#5. Using AnySequence init(_:) initializer

let anySequence = AnySequence<Int>({ () -> AnyIterator<Int> in
    var value = 0
    return AnyIterator<Int> {
        defer { value += 2 }
        return value < 10 ? value : nil
    }
})
let evens = Array(anySequence)
// let evens = anySequence.map({ $0 }) // also works
print(evens) // prints [0, 2, 4, 6, 8]

#6. Using for loop with where clause

var evens = [Int]()
for value in 0 ..< 10 where value % 2 == 0 {
    evens.append(value)
}
print(evens) // prints [0, 2, 4, 6, 8]

#7. Using for loop with if condition

var evens = [Int]()
for value in 0 ..< 10 {
    if value % 2 == 0 {
        evens.append(value)
    }
}
print(evens) // prints [0, 2, 4, 6, 8]

Generally, a list comprehension in Python can be written in the form:

[f(x) for x in xs if g(x)]

Which is the same as

map(f, filter(g, xs))

Therefore, in Swift you can write it as

listComprehension<Y>(xs: [X], f: X -> Y, g: X -> Bool) = map(filter(xs, g), f)

For example:

map(filter(0..<10, { $0 % 2 == 0 }), { $0 })
  • 1
    no, Python's comprehensions allow for multiple generator expressions, hence you get a cartesian product which returns a list of tuples, and then you apply the filter and map expressions. – randomsurfer_123 Aug 12 '16 at 14:32

As of Swift 2 you can do something like this:

var evens = [Int]()
for x in 1..<10 where x % 2 == 0 {
    evens.append(x)
}

// or directly filtering Range due to default implementations in protocols (now a method)
let evens = (0..<10).filter{ $0 % 2 == 0 }
  • for me the filter on the range doesn't seem to work in Swift 2. When tried in a playground, it always prints 8. Any ideas why? – Salman Hasrat Khan Oct 30 '15 at 7:59
  • @SalmanHasratKhan I use Xcode 7.1 and it works flawlessly (Swift 2.1). – Qbyte Nov 1 '15 at 15:27
  • don't know why it doesn't work in the playground for me, but it does work in the project itself. Strange. – Salman Hasrat Khan Nov 2 '15 at 3:18
  • 2
    @SalmanHasratKhan It could be that the playground only displays the last computed value of the closure. So you can right click on the display box and choose "value history". – Qbyte Nov 2 '15 at 6:24
  • ah! that's what it was. We learn new things everyday! – Salman Hasrat Khan Nov 2 '15 at 6:34

Got to admit, I am surprised nobody mentioned flatmap, since I think it's the closest thing Swift has to list (or set or dict) comprehension.

var evens = [0, 1, 2, 3, 4, 5, 6, 7, 8, 9].flatMap({num -> Int? in 
    if num % 2 == 0 {return num} else {return nil}
})

Flatmap takes a closure, and you can either return individual values (in which case it will return an array with all of the non-nil values and discard the nils) or return array segments (in which case it will catenate all of your segments together and return that.)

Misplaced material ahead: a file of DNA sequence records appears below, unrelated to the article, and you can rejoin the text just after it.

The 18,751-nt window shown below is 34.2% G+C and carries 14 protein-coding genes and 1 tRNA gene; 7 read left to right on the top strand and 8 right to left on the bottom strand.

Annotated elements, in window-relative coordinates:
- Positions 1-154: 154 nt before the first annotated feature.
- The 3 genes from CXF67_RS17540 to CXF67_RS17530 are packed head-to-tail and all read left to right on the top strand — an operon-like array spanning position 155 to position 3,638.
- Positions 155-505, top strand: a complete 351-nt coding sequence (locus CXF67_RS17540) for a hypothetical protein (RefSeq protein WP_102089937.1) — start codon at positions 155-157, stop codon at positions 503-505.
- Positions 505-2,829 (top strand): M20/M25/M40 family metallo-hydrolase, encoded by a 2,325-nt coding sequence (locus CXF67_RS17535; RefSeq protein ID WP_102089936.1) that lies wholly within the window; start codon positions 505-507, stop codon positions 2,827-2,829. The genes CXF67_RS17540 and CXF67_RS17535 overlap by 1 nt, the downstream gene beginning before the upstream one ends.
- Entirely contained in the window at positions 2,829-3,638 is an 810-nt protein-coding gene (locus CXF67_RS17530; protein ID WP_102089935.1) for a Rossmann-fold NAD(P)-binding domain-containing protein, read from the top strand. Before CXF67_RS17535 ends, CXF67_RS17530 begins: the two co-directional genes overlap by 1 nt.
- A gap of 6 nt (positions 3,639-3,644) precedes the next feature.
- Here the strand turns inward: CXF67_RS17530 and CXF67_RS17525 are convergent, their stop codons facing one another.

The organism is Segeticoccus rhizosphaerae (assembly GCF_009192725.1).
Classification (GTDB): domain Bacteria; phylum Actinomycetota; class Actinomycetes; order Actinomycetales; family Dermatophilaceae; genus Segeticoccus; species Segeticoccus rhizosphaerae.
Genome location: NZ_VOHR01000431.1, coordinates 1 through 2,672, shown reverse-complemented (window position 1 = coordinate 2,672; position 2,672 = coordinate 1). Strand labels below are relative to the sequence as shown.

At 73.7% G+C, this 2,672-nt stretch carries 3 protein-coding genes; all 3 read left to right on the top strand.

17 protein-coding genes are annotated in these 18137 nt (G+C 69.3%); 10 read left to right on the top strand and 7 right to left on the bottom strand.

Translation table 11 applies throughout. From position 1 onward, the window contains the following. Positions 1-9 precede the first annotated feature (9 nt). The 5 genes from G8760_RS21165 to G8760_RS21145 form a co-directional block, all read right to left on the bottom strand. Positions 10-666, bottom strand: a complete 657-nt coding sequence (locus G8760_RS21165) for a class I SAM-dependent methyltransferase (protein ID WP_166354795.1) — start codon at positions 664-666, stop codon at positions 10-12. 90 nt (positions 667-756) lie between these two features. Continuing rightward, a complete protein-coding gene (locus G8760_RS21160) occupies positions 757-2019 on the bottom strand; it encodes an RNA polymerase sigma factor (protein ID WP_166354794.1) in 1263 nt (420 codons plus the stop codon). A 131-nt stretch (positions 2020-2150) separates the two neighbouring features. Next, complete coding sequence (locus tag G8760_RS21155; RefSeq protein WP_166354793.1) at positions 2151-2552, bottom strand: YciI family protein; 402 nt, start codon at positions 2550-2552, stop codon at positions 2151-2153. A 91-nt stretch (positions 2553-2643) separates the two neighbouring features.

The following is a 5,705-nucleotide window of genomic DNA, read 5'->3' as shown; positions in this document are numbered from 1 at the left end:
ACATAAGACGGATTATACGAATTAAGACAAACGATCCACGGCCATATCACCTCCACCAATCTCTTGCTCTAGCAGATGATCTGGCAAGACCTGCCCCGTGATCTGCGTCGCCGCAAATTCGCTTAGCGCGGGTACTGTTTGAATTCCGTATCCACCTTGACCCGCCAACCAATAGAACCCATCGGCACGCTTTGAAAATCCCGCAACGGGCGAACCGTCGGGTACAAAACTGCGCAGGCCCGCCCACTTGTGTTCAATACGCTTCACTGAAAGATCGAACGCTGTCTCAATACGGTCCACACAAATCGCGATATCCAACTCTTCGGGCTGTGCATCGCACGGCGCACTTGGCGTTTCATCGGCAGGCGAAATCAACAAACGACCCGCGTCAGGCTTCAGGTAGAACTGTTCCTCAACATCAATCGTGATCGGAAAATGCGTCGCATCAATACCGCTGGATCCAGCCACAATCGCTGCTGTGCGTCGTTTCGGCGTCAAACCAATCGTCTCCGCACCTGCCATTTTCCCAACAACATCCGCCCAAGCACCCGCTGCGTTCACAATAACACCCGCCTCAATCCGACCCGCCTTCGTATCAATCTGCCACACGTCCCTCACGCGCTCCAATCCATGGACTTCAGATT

Flatmap seems mostly (always?) to be unable to infer return values. Certainly, in this case it can't, so I specify it as -> Int? so that I can return nils, and thus discard the odd elements.

You can nest flatmaps if you like. And I find them much more intuitive (although obviously also a bit more limited) than the combination of map and filter. For example, the top answer's 'evens squared', using flatmap, becomes,

var esquares = [0, 1, 2, 3, 4, 5, 6, 7, 8, 9].flatMap({num -> Int? in 
    if num % 2 == 0 {return num * num} else {return nil}
})

The syntax isn't quite as one-line not-quite-the-same-as-everything-else as python's is. I'm not sure if I like that less (because for the simple cases in python it's very short and still very readable) or more (because complex cases can get wildly out of control, and experienced python programmers often think that they're perfectly readable and maintainable when a beginner at the same company can take half an hour to puzzle out what it was intended to do, let alone what it's actually doing.)

Here is the version of flatMap from which you return single items or nil, and here is the version from which you return segments.

It's probably also worth looking over both array.map and array.forEach, because both of them are also quite handy.

One way would be :

var evens: Int[]()
for x in 0..<10 {
    if x%2 == 0 {evens += x} // or evens.append(x)
}

One aspect of list comprehension that hasn't been mentioned in this thread is the fact that you can apply it to multiple lists' Cartesian product. Example in Python:

[x + y for x in range(1,6) for y in range(3, 6) if x % 2 == 0]

… or Haskell:

[x+y | x <- [1..5], y <- [3..5], x `mod` 2 == 0]

In Swift, the 2-list equivalent logic is

list0
    .map { e0 in
        list1.map { e1 in
            (e0, e1)
        }
    }
.joined()
.filter(f)
.map(g)

And we'd have to increase the nesting level as the number of lists in input increases.

I recently made a small library to solve this problem (if you consider it a problem). Following my first example, with the library we get

Array(1...5, 3...5, where: { n, _ in n % 2 == 0}) { $0 + $1 }

The rationale (and more about list comprehension in general) is explained in an blog post.